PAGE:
What ‘Deal Me Out’ Lacks in Splendor, It Makes Up For In Mario Kart


For ten years, six toys that call themselves “misfits” gathered for weekly board game nights in Oberon’s dad’s garage, in a suburban-rural town, in a blue state for which voting for a third candidate in a general election probably did not matter. In the tension of the week after the 2016 presidential election, Dez’s microaggressions push the group over the edge, and now the other members must vote whether or not to expel him from the crew. When Dez threatens suicide, the gang must tread carefully and keep Dez in the garage. M.J. Halberstat’s new play, “Deal Me Out,” is an allegorical retelling of the 2016 election more representative of the oppressive mundanity of time than the problems associated with “following the rules.” It suffers from its insipid comedy and uneven characters as often as it is redeemed by the inevitable instability of the long-standing friend group.

The set is perfectly mimetic of the ostensible “white disenfranchisement” of twenty-somethings for whom Bob’s Discount Furniture is too classy. A workbench is piled with boxes of the type of games you’d find on sale at Walmart the day after Christmas — mostly belonging to Dez — and a few choice ones: Ticket to Ride, Pandemic Legacy (20 percent off for a very important reason). Paraphernalia litters the room: A Rainbow Mario Kart Blooper hat rides on an inexplicably lit-up plastic Santa; two mountain bikes are stashed ambitiously on the ceiling, never used. Notably, a film poster for Tim Curry’s “Clue” folds over where the sticky-tack has faltered and it is too high to reach anymore. The room is eternally in the process of being refinished. If sets were principled on Chekhov’s Gun, this would be a cannon. A cannon that is never fired.

The drama is suffused with the rickrolling mantra, “you know the rules, and so do I” — rules that the friends keep in a tabbed 10-cent Staples notebook bound in a Batman trapper-keeper circa 2006.

We all want to hate Matthew Brettschneider’s Dez, slick but cavelier — the type who rehearses his schtick in front of a bathroom mirror and makes suicide jokes just often enough for them not to be irreverent. Brettschneider’s performance bubbles with post-teenage insecurity, but not quite the pre-incel disenchantment that his friends have arraigned him for.


Standout performances include Dev Blair’s subtle, suffering Lucien, whom Dez makes a pass at after encouraging him to escape an abusive relationship and join a therapy group — a fact thrown out in the climax and promptly ignored. Also noteworthy is Micaleen Rodger’s spot-on, constantly misgendered Kay. Such microaggressions are what lead to Dez’s expulsion. M.J. Halberstat should have leaned into these microaggressions more in light of the 2016 election (one week before the play begins) rather than using them as low-hanging, plot-lubricating fodder.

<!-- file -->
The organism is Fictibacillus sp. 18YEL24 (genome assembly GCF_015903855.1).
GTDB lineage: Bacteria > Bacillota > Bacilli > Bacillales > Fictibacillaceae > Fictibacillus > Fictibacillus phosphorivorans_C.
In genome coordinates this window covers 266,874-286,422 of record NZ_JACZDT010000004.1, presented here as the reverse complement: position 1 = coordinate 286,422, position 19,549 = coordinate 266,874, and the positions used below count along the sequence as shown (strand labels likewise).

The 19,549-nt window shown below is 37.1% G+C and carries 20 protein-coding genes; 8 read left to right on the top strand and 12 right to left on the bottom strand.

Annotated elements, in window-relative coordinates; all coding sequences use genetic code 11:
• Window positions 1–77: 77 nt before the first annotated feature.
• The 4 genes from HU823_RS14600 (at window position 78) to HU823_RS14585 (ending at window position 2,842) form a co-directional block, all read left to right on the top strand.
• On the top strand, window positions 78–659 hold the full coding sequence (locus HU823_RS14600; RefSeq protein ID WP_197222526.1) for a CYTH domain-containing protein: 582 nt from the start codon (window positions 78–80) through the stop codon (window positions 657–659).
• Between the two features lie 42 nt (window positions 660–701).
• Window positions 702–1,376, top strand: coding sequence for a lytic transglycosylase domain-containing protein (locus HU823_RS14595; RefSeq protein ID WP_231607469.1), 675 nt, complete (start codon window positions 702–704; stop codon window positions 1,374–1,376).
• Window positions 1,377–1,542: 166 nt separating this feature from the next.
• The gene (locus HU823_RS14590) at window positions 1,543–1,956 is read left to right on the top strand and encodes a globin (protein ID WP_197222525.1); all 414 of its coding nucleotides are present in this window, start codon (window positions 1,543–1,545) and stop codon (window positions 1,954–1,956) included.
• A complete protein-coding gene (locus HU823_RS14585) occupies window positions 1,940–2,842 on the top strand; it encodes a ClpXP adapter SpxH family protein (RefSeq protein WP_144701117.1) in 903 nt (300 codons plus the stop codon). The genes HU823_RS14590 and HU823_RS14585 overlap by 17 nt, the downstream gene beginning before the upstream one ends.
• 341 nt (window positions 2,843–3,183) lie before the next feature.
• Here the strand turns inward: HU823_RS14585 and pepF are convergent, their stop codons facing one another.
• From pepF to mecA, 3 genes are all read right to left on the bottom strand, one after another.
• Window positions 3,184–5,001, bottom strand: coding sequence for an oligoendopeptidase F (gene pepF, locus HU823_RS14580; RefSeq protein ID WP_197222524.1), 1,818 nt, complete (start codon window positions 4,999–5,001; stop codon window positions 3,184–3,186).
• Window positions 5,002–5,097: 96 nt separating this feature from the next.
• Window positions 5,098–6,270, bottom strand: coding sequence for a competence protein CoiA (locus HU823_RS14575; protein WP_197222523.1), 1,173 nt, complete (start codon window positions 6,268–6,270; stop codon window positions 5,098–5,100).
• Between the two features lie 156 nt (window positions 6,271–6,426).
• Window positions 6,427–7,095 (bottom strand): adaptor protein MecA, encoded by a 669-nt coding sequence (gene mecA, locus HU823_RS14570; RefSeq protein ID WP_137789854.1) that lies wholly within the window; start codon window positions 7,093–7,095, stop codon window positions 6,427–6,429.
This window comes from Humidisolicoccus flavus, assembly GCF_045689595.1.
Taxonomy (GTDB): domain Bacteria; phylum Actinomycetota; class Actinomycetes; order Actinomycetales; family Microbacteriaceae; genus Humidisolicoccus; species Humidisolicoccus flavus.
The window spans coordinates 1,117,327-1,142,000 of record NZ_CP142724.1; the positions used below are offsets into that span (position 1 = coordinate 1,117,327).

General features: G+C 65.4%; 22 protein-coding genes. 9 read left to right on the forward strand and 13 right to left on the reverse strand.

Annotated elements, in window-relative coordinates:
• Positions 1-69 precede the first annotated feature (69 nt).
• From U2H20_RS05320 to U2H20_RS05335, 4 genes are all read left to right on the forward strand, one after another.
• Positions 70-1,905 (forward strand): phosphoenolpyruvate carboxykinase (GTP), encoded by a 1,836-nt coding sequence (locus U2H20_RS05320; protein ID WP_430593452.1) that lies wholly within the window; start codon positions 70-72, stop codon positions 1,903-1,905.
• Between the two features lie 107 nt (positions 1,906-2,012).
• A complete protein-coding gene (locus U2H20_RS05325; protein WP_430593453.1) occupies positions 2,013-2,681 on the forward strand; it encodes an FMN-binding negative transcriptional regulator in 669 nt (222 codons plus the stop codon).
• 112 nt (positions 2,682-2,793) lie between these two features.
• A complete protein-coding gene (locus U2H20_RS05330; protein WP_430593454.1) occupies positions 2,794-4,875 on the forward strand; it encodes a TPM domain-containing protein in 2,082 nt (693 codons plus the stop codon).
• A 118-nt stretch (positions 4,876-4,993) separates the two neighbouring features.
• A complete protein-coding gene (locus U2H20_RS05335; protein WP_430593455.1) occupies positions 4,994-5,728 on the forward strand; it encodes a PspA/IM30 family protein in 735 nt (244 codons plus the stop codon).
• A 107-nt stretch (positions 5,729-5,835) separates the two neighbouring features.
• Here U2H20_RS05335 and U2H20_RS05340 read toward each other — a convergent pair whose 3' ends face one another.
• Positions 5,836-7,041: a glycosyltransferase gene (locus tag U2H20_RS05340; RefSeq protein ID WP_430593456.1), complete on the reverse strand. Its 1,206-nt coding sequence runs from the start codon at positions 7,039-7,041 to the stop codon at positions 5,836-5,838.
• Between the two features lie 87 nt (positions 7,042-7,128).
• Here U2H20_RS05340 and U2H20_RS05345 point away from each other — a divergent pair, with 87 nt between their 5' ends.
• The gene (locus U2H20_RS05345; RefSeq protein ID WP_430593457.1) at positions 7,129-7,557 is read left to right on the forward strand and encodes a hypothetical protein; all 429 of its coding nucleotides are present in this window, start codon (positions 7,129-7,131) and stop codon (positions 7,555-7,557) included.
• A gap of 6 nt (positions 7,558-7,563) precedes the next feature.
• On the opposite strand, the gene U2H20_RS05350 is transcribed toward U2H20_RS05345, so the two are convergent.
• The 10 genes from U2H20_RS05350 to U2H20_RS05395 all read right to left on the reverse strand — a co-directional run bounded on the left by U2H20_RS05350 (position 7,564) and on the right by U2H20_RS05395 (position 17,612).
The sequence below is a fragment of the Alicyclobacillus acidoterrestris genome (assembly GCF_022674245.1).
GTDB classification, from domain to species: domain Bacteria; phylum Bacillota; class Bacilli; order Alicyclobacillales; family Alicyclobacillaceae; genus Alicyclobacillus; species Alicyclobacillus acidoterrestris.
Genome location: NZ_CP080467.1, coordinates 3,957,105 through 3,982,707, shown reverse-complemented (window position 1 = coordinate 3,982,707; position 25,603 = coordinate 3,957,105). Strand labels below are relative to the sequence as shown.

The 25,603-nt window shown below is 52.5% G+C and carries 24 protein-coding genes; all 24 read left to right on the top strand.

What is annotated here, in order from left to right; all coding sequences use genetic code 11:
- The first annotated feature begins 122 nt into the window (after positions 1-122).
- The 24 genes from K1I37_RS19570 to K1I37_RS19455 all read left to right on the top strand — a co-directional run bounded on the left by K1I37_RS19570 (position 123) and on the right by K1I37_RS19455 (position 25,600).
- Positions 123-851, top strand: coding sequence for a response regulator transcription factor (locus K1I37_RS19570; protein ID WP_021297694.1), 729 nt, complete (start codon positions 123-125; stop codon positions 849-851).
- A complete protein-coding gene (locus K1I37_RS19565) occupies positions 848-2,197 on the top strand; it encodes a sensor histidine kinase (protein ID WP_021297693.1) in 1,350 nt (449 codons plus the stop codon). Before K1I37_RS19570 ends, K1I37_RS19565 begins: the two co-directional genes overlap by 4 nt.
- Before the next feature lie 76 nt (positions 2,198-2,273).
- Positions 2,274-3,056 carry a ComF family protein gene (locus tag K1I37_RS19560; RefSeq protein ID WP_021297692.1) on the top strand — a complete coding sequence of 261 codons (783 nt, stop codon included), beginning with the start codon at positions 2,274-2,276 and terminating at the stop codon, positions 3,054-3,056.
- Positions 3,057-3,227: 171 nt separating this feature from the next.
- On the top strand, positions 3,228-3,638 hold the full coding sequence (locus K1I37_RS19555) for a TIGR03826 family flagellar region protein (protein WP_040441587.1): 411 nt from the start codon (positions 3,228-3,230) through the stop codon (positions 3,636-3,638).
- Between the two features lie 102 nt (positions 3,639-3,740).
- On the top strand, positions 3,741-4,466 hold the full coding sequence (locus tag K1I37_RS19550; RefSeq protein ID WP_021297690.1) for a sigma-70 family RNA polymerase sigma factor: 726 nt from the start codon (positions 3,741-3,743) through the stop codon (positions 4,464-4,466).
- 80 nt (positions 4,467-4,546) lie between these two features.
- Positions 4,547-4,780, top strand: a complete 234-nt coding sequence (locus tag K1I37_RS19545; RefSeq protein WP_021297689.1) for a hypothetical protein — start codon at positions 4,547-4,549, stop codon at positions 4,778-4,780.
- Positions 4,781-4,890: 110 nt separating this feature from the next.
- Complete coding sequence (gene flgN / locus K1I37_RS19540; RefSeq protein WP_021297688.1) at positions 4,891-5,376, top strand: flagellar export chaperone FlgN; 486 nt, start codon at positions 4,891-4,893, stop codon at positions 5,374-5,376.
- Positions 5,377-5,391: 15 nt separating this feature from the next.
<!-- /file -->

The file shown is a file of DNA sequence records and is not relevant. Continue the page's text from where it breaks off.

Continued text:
The actors partition the stage, both in dialogue and blocking, making them feel more like strangers than friends. Fiancées Agatha and Cleo touch, then orbit around each other after Dez calls out the discussion of their wedding. They are isolated in their individuality, wrapped mummies in some mid-decade association of queer identity with stigmatization. The feminist lesbian, the nonbinary person, two bisexuals — all are more stand-ins for misfittitude than automatic social outcasts. Lucien — for whom there is little other character development — is gay, abused, and tokenized. The cast collectively crosses their arms and dances more contemporary than rondo about the fold-out chairs and Home Depot miscellanea. At times they seem more archetype than character, devastatingly reminiscent of high school tropes. Yet the tension between Dez and the others after he threatens (or hyperbolizes?) suicide is palpable. Once Cleo hides Dez’s keys in her bra we cannot tell whether the crew has taken Dez as prisoner or they have become more prisoner to him.

At his most vulnerable moment, Dez stands antipodal to Cleo in an otherwise empty room, their worldviews showing commonality only in their opposition. His monologue stabs. It extrapolates to the mundane aftermath where they are canvassing for the same candidate in 2020, maybe at the same rally. The small talk happens. The board game group has broken up. Oberon still drinks in his parents’ basement. Dez is alive and with other people. In the last five minutes, M.J. Halberstat shows us the real horror of “Deal Me Out,” not in being good allegory, but through the the slow dangerous burn of mundanity through time, its ability to create fault lines between people.

The friends gather awkwardly, pyrrhic victors whiplashed out of action too soon, and Lucien asks Cleo not when Dez left, but how Dez left. Then there is black. The audience applauds, tepidly.